Comparison of spectrophotometric and biological assays for nitric oxide (NO) and endothelium-derived relaxing factor (EDRF): nonspecificity of the diazotization reaction for NO and failure to detect EDRF.

The Journal of pharmacology and experimental therapeutics

PubMedID: 2319475

Tracey WR, Linden J, Peach MJ, Johns RA. Comparison of spectrophotometric and biological assays for nitric oxide (NO) and endothelium-derived relaxing factor (EDRF): nonspecificity of the diazotization reaction for NO and failure to detect EDRF. J Pharmacol Exp Ther. 1990;252(3):922-8.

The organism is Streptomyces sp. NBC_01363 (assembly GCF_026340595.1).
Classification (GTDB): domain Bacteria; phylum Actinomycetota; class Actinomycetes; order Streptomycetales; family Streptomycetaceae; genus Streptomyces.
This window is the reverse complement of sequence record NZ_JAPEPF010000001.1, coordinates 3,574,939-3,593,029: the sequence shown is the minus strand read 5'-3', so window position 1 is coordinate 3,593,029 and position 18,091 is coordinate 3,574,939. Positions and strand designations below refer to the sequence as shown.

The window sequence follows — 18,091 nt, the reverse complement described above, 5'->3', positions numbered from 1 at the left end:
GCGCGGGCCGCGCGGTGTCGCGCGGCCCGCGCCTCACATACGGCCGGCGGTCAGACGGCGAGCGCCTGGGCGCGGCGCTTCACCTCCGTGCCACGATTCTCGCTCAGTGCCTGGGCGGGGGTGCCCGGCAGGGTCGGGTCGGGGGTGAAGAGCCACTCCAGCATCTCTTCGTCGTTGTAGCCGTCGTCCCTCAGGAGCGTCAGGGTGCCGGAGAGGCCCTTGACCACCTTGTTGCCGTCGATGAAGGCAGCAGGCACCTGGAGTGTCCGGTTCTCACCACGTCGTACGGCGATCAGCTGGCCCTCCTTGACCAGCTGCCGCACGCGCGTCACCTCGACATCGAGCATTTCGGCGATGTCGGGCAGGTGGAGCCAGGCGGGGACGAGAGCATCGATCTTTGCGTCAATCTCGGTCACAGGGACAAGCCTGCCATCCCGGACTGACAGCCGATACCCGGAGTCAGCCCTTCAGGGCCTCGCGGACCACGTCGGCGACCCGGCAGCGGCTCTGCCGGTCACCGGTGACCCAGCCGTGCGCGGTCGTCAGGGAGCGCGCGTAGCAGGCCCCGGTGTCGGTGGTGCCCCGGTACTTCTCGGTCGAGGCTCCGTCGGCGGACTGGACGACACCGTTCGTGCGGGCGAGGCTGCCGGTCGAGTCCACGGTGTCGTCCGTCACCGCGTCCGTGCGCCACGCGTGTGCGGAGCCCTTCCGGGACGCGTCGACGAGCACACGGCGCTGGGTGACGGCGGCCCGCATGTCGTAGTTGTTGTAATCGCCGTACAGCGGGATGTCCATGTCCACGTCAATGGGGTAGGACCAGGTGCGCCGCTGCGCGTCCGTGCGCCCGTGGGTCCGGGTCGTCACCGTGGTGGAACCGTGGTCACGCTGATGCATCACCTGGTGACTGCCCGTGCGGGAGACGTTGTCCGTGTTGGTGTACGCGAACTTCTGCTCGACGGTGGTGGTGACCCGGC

Endothelium-derived relaxing factor has been tentatively identified as nitric oxide (NO) partially on the basis of chemical assays. In the present study, saline solutions that were either bubbled continuously for 30 min with NO (NO/X) or prepared using 25 ml of NO/ml (NO/25) produced equivalent relaxations of segments of rabbit aorta which had the endothelium removed. NO solutions prepared using 0.1 ml of NO/ml (NO/0.1), and 3 mM sodium nitrite (NO2-) were significantly (P less than .05) less potent vasodilators than NO/X and NO/25 (order of potency: NO/X = NO/25 greater than NO/0.1 greater than NO2-). A novel automated method was developed to monitor nitrogen oxides using continuous-flow spectrophotometric detection (diazotization reaction). The absorbance readings for the solutions were NO/X greater than NO/25 = NO/0.1 = NO2-. Argon purging of NO/X, NO/25 and NO/0.1 solutions significantly (P less than .05) reduced (44-100%) the bioactivity of these solutions in inverse proportion to the initial volume of NO used in their preparation. In contrast, the absorbance values were unchanged, indicating that the chemical assay was not correlated with the bioassay. Varying the duration of NO gassing (1-30 min) significantly (P less than .05) increased the absorbance values, while having no effect on the vascular relaxations, elicited by the solutions. The diazotization assay did not detect nitrogen oxides released from cultured endothelial cells by bradykinin, ATP, or A23187, whereas the bioassay readily detected endothelium-derived relaxing factor release.(ABSTRACT TRUNCATED AT 250 WORDS)